Medicaid law has provided special protections for those spouses who are healthy and wish to remain in the community while their husband or wife relocates to a long-term care facility. In 1988, Congress enacted provisions designed to ensure that the spouse who is still living at home will have enough income and resources to remain part of the community. These provisions have come to be known as spousal impoverishment provisions.
Essentially, the Medicaid spousal impoverishment provisions will allow a certain amount of the couples’ combined resources to be protected for the spouse who wishes to remain in the community. Sometimes, depending on how much income the community spouse has, the income from the spouse now residing in a long-term care facility can also be set aside for the community spouse’s use.
Community spouses are legally allowed to keep all of their own income while having the possibility to retain some of the other spouse’s income if the need for financial support arises. The amount of money that the community spouse is allowed to keep is known as the minimum monthly maintenance needs allowance (MMMNA). While each state’s MMMNA varies, the federal government will set a minimum and maximum amount based on poverty guidelines. Effective as of July 1, 2017, the minimum amount is set at $2,030.00 while the maximum amount is set at $3,022.50. This amount will be excluded when evaluating Medicaid eligibility.
Additionally, the community spouse will also be able to keep one-half of the couple’s marital assets. The assets will be measured by looking at the number of assets the needy spouse had on the date that the spouse began their long-term care that lasted at least 30 days. The amount of assets the community spouse is allowed to keep is called the community spouse resource allowance (CSRA). Again, the federal government has set a minimum and maximum amount of assets the community spouse is allowed to obtain. The maximum CSRA is $120,900, and the minimum is $24,180.
If the CSRA amount is higher than the maximum amount allotted, the excessive assets will be liquidated to pay for the cost of the nursing home before the needy spouse will be eligible for Medicaid. Excessive MMMNA is distributed differently than CSRA. If the MMMNA amount is higher than the maximum amount allotted, the community spouse will receive no additional income from the nursing home spouse, and the additional amount may be used to defer the cost of the nursing home. However, Medicaid will only ask for a voluntary contribution of 25% of the excess amount, leaving the remaining 75% to the community spouse. While the 25% is considered voluntary, if the community spouse does not voluntarily attribute to the needy spouse’s care, Medicaid may sue for support.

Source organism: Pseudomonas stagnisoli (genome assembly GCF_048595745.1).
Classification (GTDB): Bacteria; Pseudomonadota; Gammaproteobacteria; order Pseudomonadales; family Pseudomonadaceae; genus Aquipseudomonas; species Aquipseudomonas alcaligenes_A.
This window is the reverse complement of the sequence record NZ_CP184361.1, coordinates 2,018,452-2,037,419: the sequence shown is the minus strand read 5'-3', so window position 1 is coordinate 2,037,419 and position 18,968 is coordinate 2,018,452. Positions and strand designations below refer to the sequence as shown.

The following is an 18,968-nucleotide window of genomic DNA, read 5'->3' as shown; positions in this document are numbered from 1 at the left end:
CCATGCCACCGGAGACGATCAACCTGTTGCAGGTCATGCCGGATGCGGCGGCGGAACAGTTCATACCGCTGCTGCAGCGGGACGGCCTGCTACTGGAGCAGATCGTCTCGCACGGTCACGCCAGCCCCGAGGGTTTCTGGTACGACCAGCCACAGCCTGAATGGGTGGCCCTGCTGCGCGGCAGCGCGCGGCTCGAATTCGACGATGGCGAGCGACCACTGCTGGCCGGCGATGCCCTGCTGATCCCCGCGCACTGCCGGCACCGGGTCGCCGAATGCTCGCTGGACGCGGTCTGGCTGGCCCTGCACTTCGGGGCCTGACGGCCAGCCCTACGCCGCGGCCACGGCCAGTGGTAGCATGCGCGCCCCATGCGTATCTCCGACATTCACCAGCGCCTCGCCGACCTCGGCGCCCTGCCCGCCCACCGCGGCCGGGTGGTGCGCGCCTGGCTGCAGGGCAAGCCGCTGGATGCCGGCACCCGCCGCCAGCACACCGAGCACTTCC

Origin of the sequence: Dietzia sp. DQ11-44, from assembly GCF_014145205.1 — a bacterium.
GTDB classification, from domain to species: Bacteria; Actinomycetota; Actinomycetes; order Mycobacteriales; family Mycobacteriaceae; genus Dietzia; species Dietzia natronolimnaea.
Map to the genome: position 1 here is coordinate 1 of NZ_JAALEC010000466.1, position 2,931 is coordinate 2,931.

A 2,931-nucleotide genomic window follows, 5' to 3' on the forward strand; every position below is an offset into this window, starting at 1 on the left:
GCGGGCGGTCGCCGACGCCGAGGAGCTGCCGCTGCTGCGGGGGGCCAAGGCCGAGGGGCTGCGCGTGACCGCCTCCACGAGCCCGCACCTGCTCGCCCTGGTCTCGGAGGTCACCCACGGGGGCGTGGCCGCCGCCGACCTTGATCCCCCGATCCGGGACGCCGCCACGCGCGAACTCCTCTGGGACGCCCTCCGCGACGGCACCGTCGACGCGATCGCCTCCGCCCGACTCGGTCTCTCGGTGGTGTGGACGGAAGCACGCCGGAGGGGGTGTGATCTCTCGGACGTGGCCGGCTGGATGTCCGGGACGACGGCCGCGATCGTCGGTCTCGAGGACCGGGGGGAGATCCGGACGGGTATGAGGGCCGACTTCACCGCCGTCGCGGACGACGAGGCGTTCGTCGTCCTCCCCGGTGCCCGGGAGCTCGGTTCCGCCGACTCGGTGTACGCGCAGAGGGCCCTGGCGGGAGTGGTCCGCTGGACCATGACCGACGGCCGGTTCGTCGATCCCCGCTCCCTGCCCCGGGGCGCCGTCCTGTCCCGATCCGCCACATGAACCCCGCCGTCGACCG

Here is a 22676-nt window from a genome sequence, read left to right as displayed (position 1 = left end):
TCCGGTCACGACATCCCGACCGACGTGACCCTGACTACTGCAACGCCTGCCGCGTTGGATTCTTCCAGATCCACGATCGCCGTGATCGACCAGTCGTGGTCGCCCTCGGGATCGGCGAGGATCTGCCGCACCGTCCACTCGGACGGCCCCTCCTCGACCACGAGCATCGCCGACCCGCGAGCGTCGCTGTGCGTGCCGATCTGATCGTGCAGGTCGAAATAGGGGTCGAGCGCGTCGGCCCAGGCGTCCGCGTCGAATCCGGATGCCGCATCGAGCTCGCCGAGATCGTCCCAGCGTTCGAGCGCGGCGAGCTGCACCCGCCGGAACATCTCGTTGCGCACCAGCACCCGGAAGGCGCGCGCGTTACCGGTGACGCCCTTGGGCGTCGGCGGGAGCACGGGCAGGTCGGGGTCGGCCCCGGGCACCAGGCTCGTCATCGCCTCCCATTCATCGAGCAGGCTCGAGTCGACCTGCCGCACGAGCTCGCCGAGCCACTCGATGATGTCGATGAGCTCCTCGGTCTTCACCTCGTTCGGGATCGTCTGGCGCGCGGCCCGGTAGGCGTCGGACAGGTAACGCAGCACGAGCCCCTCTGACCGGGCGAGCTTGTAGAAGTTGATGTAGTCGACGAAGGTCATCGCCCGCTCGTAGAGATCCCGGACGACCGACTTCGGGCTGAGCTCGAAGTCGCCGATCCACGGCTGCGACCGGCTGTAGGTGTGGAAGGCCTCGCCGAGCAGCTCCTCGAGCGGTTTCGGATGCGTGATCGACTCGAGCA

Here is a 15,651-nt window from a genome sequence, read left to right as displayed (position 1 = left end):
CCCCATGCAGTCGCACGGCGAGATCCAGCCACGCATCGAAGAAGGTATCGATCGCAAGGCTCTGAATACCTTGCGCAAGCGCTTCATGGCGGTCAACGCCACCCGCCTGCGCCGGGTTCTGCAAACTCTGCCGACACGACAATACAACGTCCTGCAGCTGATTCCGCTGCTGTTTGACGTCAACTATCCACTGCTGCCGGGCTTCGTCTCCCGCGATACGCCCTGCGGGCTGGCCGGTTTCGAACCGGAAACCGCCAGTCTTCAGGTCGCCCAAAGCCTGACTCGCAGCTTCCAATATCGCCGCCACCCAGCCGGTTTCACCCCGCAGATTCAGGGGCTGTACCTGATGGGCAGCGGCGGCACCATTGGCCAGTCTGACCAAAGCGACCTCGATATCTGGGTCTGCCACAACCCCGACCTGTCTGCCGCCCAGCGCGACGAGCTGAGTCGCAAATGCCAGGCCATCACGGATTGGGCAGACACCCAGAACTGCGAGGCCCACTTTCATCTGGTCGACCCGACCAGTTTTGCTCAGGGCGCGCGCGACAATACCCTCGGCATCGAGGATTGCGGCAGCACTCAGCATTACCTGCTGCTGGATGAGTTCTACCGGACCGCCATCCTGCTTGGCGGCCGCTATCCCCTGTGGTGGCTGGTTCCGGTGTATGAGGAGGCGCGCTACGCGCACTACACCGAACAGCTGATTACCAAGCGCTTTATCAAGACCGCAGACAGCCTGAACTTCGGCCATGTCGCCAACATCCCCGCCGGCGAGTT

In addition to the MMMNA and CSRA maximum amounts, the community spouse is also allowed to retain:
- The primary residence up to a maximum home equity limit of $828,000. The community spouse needs to still reside in the home.
- One automobile
- Essential personal property (i.e. clothing, furniture, telephones, televisions, etc.)
- $1,500 of cash value of life insurance
- $1,500 burial account
- Unlimited pre-paid funeral contracts
Knowing the minimum and maximum amount of assets and income allotted to a community spouse can be overwhelming and confusing at times. Before applying for Medicaid, it is important to go over the application and eligibility process with a professional Medicaid consultant. The Medicaid application and eligibility professionals at P&P Medicaid Consulting, Inc. help Nassau County, Suffolk County, and Queens residents prepare applications for Medicaid eligibility while taking advantage of programs and planning options that will protect their excess income and assets. For more information or to schedule a consultation, call our Long Island, New York Medicaid consulting office at (516) 541-4770 or fill out our contact form.